Git cheat sheet (part 2)

In my previous post, I gave the most basic commands to use git and a sample flow to use with GitHub. Today we will see another command and thanks to this command, we will refine the flow to make it better.

git rebase

It is pretty common that while you do some work, the remote repository you started from (we will call that repository “upstream”) gets some new code. It means that upstream and your local copy have diverged. When you push your local changes to your forked repository (“origin”) and issue a pull request in this state to upstream, there are big chances that a merge will be needed.

The one receiving the pull request (upstream’s owner) might not be interested in doing a long, and painful merge. You have two options: * Merge your local repository with upstream and push the merge to “origin” so that the pull request is updated * Rebase your local repository on upstream and force-push the result to “origin” so that the pull request is updated

Rebase consists in replaying your changes on top of the latest version of the upstream repository. So in the end, it looks like your changes were done on top of the latest version of upstream instead of some older version. So you are not diverging anymore, you are just adding on top.

A picture is worth a hundred words:

rebase

At t0, both repository are the same. At t1, they have evolved differently. Revision B was done on upstream and revision C was done locally. At t2, after the rebase, we have revision C’ which is C but with B as a parent.

When doing a rebase, you might have to solve some conflicts as you would do for a merge. The big difference is that at the end, only revision C’ is new compared to upstream.

The difference with the merge is pictured right after:

merge

So when doing a pull request after a merge, you send to upstream a much bigger pull request as the common ancestor for your repository and upstream is revision A. In the case of the rebase, the common ancestor is B. And that makes a big difference.

If you want to know how the difference can be, take a look at this on Stackoverflow. So in general, prefer the rebase over the merge.

There is one golden rule though: as you are re-writting the history of the repository when doing a rebase, do not rebase if your changes have already been shared with another repository than origin. The reason why is well explained on the git website.

After you are done with your rebase, you need to push it to origin. A normal push won’t work because you have rewritten the history of your local repository. Pushing would create two heads on the master branch of origin. So you need to force-push to overwrite the history of origin.

Remember that origin should look like:

origin

while you local repository after rebase looks like:

Local repository after rebase

You need to tell git that you know what you are doing by using –force. This will remove revision C and push revision B and revision C’.

Updated GitHub flow

Let’s update the GitHub flow we have seen in the previous article.

  • OWNER/REPOSITORY is the repository that you want to contribute to
  • YOU/REPOSITORY is your the repository that you obtained by cloning OWNER/REPOSITORY

First step is to clone your forked repository. This is done with:

$ git clone https://github.com/YOU/REPOSITORY REPOSITPORY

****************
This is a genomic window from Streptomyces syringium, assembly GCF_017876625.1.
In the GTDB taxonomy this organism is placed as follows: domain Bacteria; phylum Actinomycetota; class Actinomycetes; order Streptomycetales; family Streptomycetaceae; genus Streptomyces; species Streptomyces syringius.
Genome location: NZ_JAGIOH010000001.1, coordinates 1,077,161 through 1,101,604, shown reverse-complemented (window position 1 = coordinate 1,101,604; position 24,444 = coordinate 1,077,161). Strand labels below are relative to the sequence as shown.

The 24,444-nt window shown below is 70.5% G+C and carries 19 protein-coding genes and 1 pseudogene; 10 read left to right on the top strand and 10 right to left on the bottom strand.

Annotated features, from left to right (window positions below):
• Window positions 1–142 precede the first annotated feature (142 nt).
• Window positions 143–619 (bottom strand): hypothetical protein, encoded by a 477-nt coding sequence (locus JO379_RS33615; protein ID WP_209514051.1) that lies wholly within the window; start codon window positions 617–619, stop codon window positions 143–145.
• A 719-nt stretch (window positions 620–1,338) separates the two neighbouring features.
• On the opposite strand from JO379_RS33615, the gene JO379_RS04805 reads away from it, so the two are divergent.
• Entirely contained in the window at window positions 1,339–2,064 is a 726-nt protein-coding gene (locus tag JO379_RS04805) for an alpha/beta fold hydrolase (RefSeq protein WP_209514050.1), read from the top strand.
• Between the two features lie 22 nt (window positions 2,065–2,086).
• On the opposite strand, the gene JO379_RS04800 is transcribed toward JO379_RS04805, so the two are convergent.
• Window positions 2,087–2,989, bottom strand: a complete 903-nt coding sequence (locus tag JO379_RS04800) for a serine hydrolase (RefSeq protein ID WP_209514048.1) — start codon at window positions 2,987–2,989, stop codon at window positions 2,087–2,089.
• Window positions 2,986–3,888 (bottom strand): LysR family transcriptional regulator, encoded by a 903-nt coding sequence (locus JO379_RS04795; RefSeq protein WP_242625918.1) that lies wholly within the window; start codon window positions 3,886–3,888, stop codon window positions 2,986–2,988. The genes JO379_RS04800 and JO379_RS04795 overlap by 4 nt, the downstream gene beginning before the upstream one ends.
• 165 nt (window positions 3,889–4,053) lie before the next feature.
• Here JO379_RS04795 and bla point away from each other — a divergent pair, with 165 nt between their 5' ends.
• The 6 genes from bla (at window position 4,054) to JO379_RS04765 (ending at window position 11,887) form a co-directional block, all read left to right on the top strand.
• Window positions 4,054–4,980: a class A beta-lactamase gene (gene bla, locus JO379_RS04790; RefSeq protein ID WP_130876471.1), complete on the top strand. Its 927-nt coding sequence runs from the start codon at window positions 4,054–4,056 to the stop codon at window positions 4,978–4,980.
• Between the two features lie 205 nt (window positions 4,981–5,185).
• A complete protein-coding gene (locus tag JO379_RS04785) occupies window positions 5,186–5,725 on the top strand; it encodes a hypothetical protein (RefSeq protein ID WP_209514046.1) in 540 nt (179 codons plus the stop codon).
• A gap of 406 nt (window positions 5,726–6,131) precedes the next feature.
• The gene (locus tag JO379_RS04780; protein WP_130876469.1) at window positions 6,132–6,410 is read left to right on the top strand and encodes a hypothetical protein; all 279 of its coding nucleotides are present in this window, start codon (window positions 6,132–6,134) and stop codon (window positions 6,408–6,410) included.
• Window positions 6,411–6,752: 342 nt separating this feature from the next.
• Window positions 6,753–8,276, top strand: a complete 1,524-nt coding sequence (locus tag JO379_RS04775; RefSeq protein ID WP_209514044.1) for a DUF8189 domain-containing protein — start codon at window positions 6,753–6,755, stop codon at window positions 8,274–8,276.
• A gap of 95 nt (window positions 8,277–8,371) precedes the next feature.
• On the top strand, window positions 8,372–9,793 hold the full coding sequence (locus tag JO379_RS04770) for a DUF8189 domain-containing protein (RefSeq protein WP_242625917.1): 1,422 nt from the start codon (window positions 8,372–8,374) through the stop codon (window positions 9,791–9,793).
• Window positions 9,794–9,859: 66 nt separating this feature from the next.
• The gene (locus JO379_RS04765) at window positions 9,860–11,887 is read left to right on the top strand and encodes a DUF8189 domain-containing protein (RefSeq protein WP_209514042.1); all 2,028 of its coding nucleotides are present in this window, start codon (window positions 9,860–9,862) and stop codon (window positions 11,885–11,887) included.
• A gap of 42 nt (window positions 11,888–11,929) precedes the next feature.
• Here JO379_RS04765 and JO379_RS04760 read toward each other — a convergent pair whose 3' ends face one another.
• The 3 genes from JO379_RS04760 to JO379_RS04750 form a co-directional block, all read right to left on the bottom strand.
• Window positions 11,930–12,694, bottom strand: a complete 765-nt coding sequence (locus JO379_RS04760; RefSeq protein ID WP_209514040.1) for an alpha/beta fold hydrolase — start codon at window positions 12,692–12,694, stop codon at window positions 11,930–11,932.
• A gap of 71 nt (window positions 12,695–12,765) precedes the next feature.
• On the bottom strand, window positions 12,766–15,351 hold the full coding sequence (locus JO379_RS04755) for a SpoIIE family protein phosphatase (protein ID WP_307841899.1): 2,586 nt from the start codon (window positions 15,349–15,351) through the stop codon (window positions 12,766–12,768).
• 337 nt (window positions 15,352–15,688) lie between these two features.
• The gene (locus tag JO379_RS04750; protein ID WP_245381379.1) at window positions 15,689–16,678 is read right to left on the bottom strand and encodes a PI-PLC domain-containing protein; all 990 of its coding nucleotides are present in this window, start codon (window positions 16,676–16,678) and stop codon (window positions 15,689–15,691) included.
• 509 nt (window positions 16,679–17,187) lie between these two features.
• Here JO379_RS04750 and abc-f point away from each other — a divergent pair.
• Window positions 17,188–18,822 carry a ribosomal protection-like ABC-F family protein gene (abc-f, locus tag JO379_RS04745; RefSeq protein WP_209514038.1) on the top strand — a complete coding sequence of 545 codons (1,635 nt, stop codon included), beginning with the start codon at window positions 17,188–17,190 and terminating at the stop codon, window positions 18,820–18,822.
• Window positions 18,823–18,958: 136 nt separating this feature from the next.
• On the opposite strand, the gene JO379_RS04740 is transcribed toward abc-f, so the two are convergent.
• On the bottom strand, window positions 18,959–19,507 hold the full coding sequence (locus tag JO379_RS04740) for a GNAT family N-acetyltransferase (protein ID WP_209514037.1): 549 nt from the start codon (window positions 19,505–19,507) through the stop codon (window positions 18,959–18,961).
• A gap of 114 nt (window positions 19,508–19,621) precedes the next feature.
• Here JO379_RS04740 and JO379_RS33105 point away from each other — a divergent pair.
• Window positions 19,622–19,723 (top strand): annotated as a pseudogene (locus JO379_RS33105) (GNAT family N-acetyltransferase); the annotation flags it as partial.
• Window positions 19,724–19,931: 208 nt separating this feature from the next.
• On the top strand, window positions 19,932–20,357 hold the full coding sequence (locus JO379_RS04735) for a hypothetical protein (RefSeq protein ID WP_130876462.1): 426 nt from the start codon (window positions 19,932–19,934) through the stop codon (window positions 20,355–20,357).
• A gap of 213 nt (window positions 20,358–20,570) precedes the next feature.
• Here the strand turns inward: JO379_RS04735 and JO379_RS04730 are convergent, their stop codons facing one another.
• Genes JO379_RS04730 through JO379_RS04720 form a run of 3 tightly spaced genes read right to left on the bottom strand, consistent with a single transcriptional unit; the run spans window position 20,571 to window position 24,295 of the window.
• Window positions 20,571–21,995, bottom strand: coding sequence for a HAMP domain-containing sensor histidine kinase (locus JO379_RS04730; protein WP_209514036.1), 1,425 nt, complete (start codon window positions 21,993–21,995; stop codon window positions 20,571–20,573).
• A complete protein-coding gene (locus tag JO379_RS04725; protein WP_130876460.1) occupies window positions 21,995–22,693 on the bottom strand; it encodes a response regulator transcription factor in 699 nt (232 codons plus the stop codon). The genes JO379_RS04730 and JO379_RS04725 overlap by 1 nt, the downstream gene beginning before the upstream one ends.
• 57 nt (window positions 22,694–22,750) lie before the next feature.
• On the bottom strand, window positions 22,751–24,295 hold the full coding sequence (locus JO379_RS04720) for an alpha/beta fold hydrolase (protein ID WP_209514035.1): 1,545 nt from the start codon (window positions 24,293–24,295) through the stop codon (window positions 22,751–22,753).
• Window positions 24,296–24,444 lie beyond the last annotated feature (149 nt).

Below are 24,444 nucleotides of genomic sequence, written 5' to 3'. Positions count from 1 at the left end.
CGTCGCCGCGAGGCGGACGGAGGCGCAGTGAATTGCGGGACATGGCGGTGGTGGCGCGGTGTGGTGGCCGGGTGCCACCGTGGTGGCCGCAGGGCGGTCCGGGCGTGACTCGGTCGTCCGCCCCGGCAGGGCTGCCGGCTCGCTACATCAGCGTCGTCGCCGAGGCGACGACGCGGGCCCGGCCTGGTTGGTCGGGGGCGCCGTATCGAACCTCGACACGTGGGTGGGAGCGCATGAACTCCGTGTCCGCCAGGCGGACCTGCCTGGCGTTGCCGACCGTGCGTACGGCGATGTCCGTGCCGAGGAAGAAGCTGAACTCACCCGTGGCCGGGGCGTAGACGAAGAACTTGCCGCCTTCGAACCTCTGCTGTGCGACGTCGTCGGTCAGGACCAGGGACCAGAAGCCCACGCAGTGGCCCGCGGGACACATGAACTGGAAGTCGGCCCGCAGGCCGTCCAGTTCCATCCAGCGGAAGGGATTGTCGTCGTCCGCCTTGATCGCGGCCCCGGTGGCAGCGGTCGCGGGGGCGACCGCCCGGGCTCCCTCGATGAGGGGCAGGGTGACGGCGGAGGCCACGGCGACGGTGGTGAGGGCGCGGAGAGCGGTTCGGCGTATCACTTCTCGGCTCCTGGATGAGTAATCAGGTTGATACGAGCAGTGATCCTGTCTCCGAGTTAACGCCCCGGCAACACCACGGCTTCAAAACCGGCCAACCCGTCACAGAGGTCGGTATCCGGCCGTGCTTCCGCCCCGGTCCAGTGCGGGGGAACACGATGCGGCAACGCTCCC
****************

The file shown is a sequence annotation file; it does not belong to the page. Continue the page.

Now if you do ‘git remote -v’ in your freshly cloned repository, you will see something like:

origin	https://github.com/YOU/REPOSITORY (fetch)
origin	https://github.com/YOU/REPOSITORY (push)

Add a reference upstream (aka the repository your forked initially) This is done like that:

$ git remote add upstream https://github.com/OWNER/REPOSITORY

So now when you do a ‘git remote -v’ you shall see:

origin	https://github.com/YOU/REPOSITORY (fetch)
origin	https://github.com/YOU/REPOSITORY (push)
upstream	https://github.com/OWNER/REPOSITORY (fetch)
upstream	https://github.com/OWNER/REPOSITORY (push)

At this point go code, and commit your changes. As many commits as you wish… When you are done and happy with what you have done, you can push your changes to your forked repository so they can be saved there. It is quite easy to do so, simply do a:

$ git push

You can code, commit and push some more if you want. Eventually, you will want to suggest your changes back to the project you have forked from. This is done with GitHub by submitting a pull request. More here on how to do it

If there are some new revisions in upstream that you did not have when you forked and cloned, the owner of upstream will very likely ask you to rebase. (And in general if upstream has diverged from your local repository, you will want to rebase.)

To do that, first fetch upstream. This will create a read-only branch in your local repository for upstream’s master and any other branch in upstream:

$ git fetch upstream

Now you can rebase. We assume you want to rebase your master on the upstream’s master. It would work the same for another branch. When you are on your master branch, do :

$git rebase upstream/master
First, rewinding head to replay your work on top of it...
Applying: bla bla bla

If you had several commits, they will all be replayed. Conflicts might happen. So git will pause and ask you to solve the conflicts exactly like it would do for a merge. The only difference is that once you are done solving a conflict instead of running ‘git commit’, you need to run ‘git rebase –continue’.

And when you are happy with it, you can push it to your forked repository by doing a force-push:

$ git push --force origin

Your initial pull request should be updated.